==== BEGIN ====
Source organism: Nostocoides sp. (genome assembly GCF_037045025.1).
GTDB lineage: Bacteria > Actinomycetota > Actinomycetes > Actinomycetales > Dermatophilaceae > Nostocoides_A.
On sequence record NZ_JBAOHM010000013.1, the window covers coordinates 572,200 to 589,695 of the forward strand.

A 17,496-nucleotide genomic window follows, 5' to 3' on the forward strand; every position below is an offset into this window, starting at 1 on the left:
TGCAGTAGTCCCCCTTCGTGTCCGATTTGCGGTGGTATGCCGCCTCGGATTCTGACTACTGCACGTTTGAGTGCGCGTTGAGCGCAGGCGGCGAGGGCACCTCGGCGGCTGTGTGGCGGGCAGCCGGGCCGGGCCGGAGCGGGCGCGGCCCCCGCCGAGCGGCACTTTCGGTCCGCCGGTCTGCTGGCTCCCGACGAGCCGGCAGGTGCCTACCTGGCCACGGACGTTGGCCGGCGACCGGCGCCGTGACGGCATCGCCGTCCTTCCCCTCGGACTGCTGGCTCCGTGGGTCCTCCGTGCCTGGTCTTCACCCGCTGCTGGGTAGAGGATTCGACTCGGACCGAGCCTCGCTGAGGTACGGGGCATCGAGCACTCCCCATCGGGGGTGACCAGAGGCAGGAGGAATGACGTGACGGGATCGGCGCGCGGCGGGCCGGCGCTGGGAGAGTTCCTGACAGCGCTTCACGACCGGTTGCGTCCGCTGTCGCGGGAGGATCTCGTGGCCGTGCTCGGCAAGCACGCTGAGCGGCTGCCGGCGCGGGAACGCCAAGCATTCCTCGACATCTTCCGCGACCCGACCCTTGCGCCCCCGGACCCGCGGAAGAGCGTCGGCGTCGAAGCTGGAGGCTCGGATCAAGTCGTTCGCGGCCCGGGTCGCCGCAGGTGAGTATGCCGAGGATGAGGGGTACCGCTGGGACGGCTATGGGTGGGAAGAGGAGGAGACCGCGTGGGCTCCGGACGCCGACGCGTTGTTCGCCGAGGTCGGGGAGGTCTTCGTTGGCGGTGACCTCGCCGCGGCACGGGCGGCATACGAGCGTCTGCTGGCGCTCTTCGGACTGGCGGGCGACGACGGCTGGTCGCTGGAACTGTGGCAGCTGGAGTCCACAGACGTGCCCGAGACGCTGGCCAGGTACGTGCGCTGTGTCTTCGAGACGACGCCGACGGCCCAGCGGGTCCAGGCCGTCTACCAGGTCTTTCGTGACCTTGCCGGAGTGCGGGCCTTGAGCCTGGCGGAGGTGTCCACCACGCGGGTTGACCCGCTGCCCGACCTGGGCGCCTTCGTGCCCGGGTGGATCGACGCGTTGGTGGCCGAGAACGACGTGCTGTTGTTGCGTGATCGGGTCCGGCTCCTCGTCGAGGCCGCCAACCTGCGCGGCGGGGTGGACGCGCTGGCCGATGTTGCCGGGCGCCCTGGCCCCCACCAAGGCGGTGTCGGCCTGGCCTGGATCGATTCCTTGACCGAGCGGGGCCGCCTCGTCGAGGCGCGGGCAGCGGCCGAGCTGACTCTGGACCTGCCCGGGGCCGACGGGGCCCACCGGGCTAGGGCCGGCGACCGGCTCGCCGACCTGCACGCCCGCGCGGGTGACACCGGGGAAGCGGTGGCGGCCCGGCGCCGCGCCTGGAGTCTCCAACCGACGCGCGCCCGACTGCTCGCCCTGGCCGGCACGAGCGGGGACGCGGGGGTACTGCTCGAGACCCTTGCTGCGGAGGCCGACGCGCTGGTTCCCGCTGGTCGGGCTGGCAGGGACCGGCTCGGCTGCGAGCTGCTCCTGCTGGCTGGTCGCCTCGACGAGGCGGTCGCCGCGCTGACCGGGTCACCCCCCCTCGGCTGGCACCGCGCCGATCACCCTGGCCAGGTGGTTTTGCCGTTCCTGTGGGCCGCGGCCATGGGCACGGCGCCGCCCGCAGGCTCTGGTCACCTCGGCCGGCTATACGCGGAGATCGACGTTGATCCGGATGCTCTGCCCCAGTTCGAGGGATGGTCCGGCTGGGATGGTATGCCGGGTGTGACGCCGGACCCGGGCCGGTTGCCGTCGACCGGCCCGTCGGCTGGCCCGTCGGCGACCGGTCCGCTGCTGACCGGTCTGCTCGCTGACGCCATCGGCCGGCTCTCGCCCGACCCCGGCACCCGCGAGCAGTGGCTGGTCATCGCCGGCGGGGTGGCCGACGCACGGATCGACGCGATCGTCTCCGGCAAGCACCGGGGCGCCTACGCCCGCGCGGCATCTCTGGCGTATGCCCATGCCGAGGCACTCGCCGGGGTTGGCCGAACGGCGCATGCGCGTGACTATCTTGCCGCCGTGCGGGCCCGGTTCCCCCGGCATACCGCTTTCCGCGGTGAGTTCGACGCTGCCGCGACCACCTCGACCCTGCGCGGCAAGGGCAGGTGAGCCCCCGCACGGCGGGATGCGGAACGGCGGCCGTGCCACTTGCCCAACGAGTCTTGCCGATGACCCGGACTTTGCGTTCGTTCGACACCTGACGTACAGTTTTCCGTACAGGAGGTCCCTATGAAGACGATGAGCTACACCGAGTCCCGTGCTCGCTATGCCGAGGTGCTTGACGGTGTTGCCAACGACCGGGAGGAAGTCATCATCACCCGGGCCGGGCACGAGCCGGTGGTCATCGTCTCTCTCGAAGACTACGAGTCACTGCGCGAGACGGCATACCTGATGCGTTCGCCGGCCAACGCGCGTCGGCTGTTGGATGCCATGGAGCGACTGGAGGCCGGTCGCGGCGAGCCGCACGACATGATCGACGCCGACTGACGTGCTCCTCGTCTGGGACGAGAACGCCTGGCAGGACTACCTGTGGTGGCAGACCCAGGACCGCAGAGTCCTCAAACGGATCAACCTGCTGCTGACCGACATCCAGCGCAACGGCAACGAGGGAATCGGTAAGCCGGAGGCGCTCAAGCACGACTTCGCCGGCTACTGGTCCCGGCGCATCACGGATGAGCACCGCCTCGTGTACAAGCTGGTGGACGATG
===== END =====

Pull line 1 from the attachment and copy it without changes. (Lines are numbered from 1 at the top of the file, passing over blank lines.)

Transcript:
Source organism: Nostocoides sp. (genome assembly GCF_037045025.1).